Don’t let appearances fool you, this isn’t a mecha anime show with high school elements, but is instead a high school anime that happens to have robots in it. After reading a transcript of a conversation between Igarashi Takuya and Enokido Yoji, the director and writer for the series, one aspect of this show that is the most interesting is the fact that no one is going to die. Say what you will about Code Geass, but some characters did die (and stayed dead) in that show. Now by no means am I saying this show is going to be better or worse than Code Geass, or any other mecha anime, because people don’t die. But when you really think about it, the concept of giant mechas fighting, regardless of the body count, is a pretty ridiculous idea and Star Driver seems to understand that. However, with that said, this series needs something to hang its hat on, and some of the show’s elements indicate that redemption may be a core theme.
Though the scene doesn’t make for an appealing screen cap, or joke for that matter, I thought that the most intriguing scene in episode two was when we gained insight to the life of episode one’s “villain”, George, post getting beat down by Takuto. This is where the concept of no one dying in this show really starts to matter. While many shows have undoubtedly left their characters in a state of dejection (Yugi’s defeat to Kaiba for some reason pops into my head), I can’t recall having someone lose so fabulously in such a public and grand manner. It is relatively easy for anyone to identify with a winner of a battle, and many people have focused much of their attention on the relative ease with which Takuto has defeated his two opponents. Some even lamented at the fact that it doesn’t seem like Takuto is going to lose a battle anytime soon and honestly, I think it will be some time before he does. But that isn’t the real issue.
In defining that issue, I think it is necessary to at least mention the show’s OP, which along with its excellent animation also has some interesting lyrics (you can find a subbed version somewhere on YouTube). Among other things, it seems to be preaching that life is tough and you have to work hard to get over it. I think the real crux of this show is how these defeated star drivers are going to have bounce back from their defeats. Whether or not this will eventually include Takuto is still up in the air, but I do think that it would make for a good storyline.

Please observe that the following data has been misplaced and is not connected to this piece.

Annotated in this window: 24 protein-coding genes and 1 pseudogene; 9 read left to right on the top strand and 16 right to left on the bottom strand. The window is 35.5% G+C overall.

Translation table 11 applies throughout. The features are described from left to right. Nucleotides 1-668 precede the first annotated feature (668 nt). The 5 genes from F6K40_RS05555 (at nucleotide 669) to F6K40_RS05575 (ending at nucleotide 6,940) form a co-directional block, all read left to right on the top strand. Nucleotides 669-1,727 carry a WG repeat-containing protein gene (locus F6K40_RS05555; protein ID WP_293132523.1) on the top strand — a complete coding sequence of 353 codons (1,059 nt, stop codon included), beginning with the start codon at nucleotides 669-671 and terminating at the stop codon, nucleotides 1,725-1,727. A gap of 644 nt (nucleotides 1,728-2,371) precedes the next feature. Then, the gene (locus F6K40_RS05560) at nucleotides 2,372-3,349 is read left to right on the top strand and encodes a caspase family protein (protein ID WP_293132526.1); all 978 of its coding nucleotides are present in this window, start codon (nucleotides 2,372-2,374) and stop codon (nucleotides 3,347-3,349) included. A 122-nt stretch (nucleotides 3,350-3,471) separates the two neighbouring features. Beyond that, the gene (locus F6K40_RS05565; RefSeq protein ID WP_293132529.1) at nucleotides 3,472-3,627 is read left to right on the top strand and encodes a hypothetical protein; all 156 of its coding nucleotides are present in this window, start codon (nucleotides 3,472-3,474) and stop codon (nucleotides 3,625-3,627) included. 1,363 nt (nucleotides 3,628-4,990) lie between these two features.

Of course this whole argument begs the question as to what these expelled star drivers, currently George and Tetsuya, need to get over. On the surface, it is obviously no longer being able to pilot a Cybuddy, but there is obviously something that piloting robots stand for. At this point, it is still too early to speculate on what exactly this is, but the show has provided a few hints, mostly sexual in nature. That aside, the multiple references to glass in this episode would have been difficult to miss, but I thought the show handled it well. Takuto’s entrance into zero time clearly alluded to breaking through glass, which was in stark contrast to Kanako not minding the glass for her kiss earlier in the episode.
At this point, you have to consider the strategic location that is this show’s setting, which is an island removed from the rest of the world. Now before contemplating the meaning of an island setting, we should consider that this story clearly begins before episode 1. The most obvious example is that the Glittering Crux Brigade is without their leader for some reason, and we can only assume that something fairly substantial happened before the Galactic Pretty Boy washed up on shore. Perhaps, Takuto’s purpose is to break down the walls that separate people’s dreams and somehow merge them with reality. Takuto’s third level ability, in which he is able to see the action from his Cybuddy more clearly than his Crux counterparts, who are only at the second level, might be an indication of this.
I know that sounds a bit too much like Instrumentality, but this offers some sort of explanation as to why the Crux’s members wear masks, even if it isn’t a first level solution. Now that George and Tetsuya have lost their masks, I would venture to guess that we will see their characters, and anyone else who loses a battle, get the most development, while those who are still Star Drivers blissfully go about their lives without any sort of characterization. Getting back to the island, it is cut off from the rest of the world, and perhaps the distance between it and the rest of the world will eventually shrink. Whether this is through an outside influence or character flashbacks to the mainland doesn’t really matter at this point.
If you have read this far, I thank you for putting up with a lot of theorizing and an admittedly poorly organized post. Nonetheless, I didn’t just want to write four paragraphs rewording how “fabulous” the show is and asking questions.